Saturday, March 15, 2014

DB's Song of the Day (day 74):"FAMILY AFFAIR" (1971), Sly and the Family Stone

Today is the birthday of Sylvester Stone, otherwise known as Sly Stone, a truly sui generis talent, a bridge between rock and soul that left a mark on both forms of music. When I was a kid, my brother brought home the LP Sly and the Family Stone’s Greatest Hits (in the wake of their exciting performance at Woodstock), which had every great radio song the band had released up to then. And there were many: “Dance to the Music,” “Everyday People,” “Stand,” “Sing a Simple Song,” and “I Want to Take You Higher.” But all those predated my days of listening to, and keeping written records of, the American Top 40.  Unlike today’s song, “Family Affair,” which I remember climbing the chart as Sly and the crew’s last #1 hit, from their celebrated album There’s a Riot Going On

It’s another song dating from 1971, the top year so far in these posts (maybe because I actually cared about radio songs back then).

The song, Wikipedia tells me, is the first #1 hit to feature a programmed rhythm track. The shape of things to come, indeed. For its day, it was an oddly processed sound, but, for all that, rather funky in its percolating insistence, and if only because of Sly’s deep baritone on the vocals. It’s an interesting performance that leaps out at you, as Sly almost talks it, backed by his sister Rose’s drawing out the title over and over again. I’ve always felt that the vocal needed another take as Sly seems to slur more than is necessary and even seems to stumble over the lyric at one point (“you can’t cry 'cause you’ll look broke down”), but those factors became part of the overall effect. I guess what I’m saying is that, for a Top 40 hit, it sounded awfully DIY, like a home recording, unlike the full band productions for which Sly and company were so well-known. Though that bright guitar part is Bobby Womack and the stuttering keyboard part is Billy Preston, so this is top notch musically.

The song seems like it’s going to be a slice of life about two sons—one “who just loves to learn” and the other “someone you just love to burn.” Whatever the dichotomy is, it seems to center on one child being more conventional and the other less so, where “mom loves the both of them” because “blood’s thicker than the mud.” It seem a rather backhanded tribute to the family ties that bind, and yet that’s about as positive as the song gets. The repetitions that “it’s a family affair” suggest a wide range of interactions, perhaps, a way of shrugging and saying that whatever goes on amongst kin is, indeed, a family affair.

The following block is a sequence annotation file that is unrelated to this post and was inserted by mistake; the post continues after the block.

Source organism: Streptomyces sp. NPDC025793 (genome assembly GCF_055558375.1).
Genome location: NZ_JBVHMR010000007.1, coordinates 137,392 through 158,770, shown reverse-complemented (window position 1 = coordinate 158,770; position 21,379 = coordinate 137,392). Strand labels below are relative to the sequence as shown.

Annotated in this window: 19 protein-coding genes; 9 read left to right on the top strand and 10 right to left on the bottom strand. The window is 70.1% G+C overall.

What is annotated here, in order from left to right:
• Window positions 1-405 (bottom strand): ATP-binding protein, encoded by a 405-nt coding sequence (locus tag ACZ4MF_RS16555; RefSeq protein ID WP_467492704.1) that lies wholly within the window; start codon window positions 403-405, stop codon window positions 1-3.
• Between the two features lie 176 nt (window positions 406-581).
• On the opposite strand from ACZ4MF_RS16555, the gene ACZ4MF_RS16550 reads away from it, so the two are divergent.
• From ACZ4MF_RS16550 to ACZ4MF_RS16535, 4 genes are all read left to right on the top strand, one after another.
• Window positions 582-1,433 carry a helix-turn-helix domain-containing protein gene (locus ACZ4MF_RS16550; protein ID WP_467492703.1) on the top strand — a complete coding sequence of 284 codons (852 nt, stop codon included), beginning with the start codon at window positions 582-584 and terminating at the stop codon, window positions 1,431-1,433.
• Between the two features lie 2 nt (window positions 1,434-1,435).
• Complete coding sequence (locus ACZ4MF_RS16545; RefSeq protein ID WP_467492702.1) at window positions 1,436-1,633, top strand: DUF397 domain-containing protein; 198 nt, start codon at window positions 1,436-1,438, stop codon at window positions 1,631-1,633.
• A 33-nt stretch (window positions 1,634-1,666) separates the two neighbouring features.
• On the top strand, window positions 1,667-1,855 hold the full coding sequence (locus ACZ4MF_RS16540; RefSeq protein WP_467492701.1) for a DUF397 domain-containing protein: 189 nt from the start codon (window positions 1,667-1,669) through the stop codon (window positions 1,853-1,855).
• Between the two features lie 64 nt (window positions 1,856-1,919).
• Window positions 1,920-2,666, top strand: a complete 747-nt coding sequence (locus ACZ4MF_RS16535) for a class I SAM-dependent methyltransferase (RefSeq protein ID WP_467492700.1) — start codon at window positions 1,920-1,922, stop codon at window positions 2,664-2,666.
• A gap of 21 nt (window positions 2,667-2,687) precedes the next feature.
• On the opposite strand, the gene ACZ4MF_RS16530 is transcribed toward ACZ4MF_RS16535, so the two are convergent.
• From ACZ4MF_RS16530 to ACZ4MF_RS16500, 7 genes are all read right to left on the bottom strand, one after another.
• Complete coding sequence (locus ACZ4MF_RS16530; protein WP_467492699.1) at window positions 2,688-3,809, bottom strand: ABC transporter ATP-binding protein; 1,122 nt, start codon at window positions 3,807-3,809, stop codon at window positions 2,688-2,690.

That’s the sentiment I get behind in the sense that “the family” is never quite as smoothly supportive as any of us might hope. The family is there as one’s own constant frame of reference (not only one’s own family but others around one), and, if one creates a family, then one gets to contemplate the sense of “handing on” that is also, in one way or another, a family affair. Some people, we can say, even have “affairs” with the family, as in some endless honeymoon of goo-goo-goo and kootchie-koo, but for most of us, I imagine, there’s some friction that comes into play and that’s what Sly’s getting at: “You can’t leave because your heart is there / And you can’t stay because you’ve been somewhere else.” That great double bind of belonging and not belonging simultaneously. That, we might say, is the very essence of family.

The high-pitched cries of Sly late in the song communicate the drama of it all in the midst of the endless repetition of the same.  The album the song is from has come to be regarded as one of the best of its day in its creation of “deep funk.” It’s also an album that, like this song, is mainly Sly working alone with session players and major overdubbing, using the technique as an instrument. It was all part of the “where do we go from here” that was a generally endemic feeling after Woodstock and the end of the Sixties. This track is a part of that time’s soundscape. Like many, Sly suffered from the demands and pressures of fame, but he had a good run as an emblem of the era, with his interracial, inter-gendered band featuring some of his own family members. Riot was the end of that era as it was the end of so much else.

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